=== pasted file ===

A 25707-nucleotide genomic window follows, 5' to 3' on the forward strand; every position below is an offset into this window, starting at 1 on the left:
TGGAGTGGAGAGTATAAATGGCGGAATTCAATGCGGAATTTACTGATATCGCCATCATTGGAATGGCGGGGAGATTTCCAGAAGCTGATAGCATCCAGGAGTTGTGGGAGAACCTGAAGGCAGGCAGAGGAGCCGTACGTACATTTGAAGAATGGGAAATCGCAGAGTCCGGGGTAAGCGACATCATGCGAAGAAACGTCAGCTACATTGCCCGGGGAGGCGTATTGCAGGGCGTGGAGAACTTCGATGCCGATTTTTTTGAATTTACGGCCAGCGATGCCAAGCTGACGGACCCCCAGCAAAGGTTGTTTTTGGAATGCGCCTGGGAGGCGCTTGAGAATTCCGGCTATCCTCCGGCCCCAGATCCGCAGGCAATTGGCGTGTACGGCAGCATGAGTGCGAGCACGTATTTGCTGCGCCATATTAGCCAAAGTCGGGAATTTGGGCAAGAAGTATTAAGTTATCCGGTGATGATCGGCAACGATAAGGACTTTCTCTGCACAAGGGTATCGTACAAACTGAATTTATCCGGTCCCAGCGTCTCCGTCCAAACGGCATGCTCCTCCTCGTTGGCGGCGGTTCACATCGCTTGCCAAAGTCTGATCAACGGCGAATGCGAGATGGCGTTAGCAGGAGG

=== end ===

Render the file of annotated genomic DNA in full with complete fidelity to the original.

A 25707-nucleotide genomic window follows, 5' to 3' on the forward strand; every position below is an offset into this window, starting at 1 on the left:
TGGAGTGGAGAGTATAAATGGCGGAATTCAATGCGGAATTTACTGATATCGCCATCATTGGAATGGCGGGGAGATTTCCAGAAGCTGATAGCATCCAGGAGTTGTGGGAGAACCTGAAGGCAGGCAGAGGAGCCGTACGTACATTTGAAGAATGGGAAATCGCAGAGTCCGGGGTAAGCGACATCATGCGAAGAAACGTCAGCTACATTGCCCGGGGAGGCGTATTGCAGGGCGTGGAGAACTTCGATGCCGATTTTTTTGAATTTACGGCCAGCGATGCCAAGCTGACGGACCCCCAGCAAAGGTTGTTTTTGGAATGCGCCTGGGAGGCGCTTGAGAATTCCGGCTATCCTCCGGCCCCAGATCCGCAGGCAATTGGCGTGTACGGCAGCATGAGTGCGAGCACGTATTTGCTGCGCCATATTAGCCAAAGTCGGGAATTTGGGCAAGAAGTATTAAGTTATCCGGTGATGATCGGCAACGATAAGGACTTTCTCTGCACAAGGGTATCGTACAAACTGAATTTATCCGGTCCCAGCGTCTCCGTCCAAACGGCATGCTCCTCCTCGTTGGCGGCGGTTCACATCGCTTGCCAAAGTCTGATCAACGGCGAATGCGAGATGGCGTTAGCAGGAGG